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  1. #1
    Niwrad
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    Shell script question
    Is there a shell script or command that will list out the permissions for every directory from a file's path?

    e.g: If we wanted to run the script on ~/dir1/dir2/dir3/file, the desirable output would be something like:

    drwxrwxr-t 333 root admin 333 Jun 3 13:33 Users
    drwxr-xr-x 33 $shortname $shortname 333 Jun 3 13:33 $shortname
    drwxr-xr-x 3 $shortname $shortname 333 May 3 13:33 dir1
    drwxr-xr-x 3 $shortname $shortname 333 May 3 13:33 dir2
    drwxr-xr-x 3 $shortname $shortname 333 May 3 13:33 dir3
    -rwxr-xr-x 3 $shortname $shortname 333 May 3 13:33 file

  2. #2
    Shell script question
    MacAddikt's Avatar
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    ls -la

  3. #3
    Shell script question
    rman's Avatar
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    Cool
    ls -al will give you a long list of what you have in the current directory, including the dot files (hidden files).
    Life isn't about waiting for the storm to pass, It's about learning to dance in the rain!

  4. #4
    Shell script question
    rman's Avatar
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    Cool
    Another question occurs to me. Do you mean only the top most directories/folders in the current directory/folder or all of the directories/folders downward in the current directory/folder? Looking at your example, it appears staright forward, just want to be sure.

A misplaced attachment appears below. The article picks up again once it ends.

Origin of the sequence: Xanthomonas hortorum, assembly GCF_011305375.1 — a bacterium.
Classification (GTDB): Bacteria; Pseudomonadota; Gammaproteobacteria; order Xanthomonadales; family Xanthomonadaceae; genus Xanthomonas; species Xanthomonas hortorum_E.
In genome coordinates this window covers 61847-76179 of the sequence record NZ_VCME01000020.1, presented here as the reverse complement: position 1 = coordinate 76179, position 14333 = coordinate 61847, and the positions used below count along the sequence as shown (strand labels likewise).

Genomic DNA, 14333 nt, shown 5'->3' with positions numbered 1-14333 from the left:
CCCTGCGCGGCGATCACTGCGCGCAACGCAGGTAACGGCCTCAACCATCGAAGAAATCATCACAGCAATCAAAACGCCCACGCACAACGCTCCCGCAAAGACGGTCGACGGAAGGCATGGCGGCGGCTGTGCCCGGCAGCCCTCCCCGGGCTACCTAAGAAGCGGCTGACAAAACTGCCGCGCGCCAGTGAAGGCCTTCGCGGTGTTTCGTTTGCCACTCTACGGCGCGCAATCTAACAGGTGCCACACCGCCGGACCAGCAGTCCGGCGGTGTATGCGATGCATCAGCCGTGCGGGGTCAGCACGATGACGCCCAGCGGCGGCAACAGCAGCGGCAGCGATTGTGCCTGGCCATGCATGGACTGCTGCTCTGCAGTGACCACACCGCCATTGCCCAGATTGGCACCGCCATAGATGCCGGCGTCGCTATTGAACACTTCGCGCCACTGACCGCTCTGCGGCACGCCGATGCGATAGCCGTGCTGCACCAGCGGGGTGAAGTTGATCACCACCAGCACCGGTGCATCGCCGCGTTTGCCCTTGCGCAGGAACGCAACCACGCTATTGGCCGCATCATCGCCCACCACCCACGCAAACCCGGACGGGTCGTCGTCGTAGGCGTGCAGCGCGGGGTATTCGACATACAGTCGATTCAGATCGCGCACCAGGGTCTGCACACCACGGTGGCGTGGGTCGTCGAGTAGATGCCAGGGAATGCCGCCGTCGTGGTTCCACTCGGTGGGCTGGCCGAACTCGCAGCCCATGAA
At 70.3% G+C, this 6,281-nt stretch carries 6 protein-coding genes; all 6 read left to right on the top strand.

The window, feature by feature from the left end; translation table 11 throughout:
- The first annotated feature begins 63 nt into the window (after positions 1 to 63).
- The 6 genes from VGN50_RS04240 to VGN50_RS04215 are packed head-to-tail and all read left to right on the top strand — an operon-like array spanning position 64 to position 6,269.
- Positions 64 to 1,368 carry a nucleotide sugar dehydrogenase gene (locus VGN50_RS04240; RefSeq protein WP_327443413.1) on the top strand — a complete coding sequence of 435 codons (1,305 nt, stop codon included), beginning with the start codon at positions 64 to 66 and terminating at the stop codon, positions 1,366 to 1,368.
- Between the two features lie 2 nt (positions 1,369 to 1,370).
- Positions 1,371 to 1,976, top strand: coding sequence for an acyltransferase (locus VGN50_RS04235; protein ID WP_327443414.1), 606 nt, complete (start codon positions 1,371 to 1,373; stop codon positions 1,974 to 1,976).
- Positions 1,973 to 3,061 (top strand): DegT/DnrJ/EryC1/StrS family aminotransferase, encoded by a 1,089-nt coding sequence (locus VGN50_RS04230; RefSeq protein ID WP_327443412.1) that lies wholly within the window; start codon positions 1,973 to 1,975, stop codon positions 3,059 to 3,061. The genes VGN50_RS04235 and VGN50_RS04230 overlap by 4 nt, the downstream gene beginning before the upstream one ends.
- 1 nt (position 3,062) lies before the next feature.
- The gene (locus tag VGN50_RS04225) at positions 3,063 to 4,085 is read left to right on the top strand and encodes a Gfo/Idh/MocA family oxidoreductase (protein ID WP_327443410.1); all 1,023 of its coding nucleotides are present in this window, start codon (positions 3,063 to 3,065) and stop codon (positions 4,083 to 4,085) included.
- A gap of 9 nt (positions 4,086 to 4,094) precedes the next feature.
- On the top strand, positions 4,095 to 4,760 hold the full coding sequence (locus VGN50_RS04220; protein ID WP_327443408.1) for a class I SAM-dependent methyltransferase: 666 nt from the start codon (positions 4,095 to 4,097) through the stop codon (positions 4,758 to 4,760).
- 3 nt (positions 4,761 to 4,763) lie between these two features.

Life isn't about waiting for the storm to pass, It's about learning to dance in the rain!

  5. #5
    Niwrad
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    What I'm interested in is not the files in a directory, but the files that compose the absolute path of the directory. One possible use for such a script would be to identify permission problems when troubles arise in opening a file. The script should show ONLY the file itself and its super-directories along with their "ls -l" info.

  6. #6
    Shell script question
    rman's Avatar
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    Cool
    Here is my understanding of what you want. You want to parse a string of directories, down to the file. At each directory level you want the file permissions of that directory. So if a file was located in the following path (i.e. /export/home/niward/direct1/direct2/file). So you would the permission of the export directory, followed by the home directory, and the niward, etc. Is this what you mean?
    Life isn't about waiting for the storm to pass, It's about learning to dance in the rain!

  7. #7
    Niwrad
    Guest
    Exactly....Any ideas?

  8. #8
    Shell script question
    rman's Avatar
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    Cool
    I believe that a perl script can handle that job easier. I have a little understanding of perl. It would take some time and a little work to create a shell script.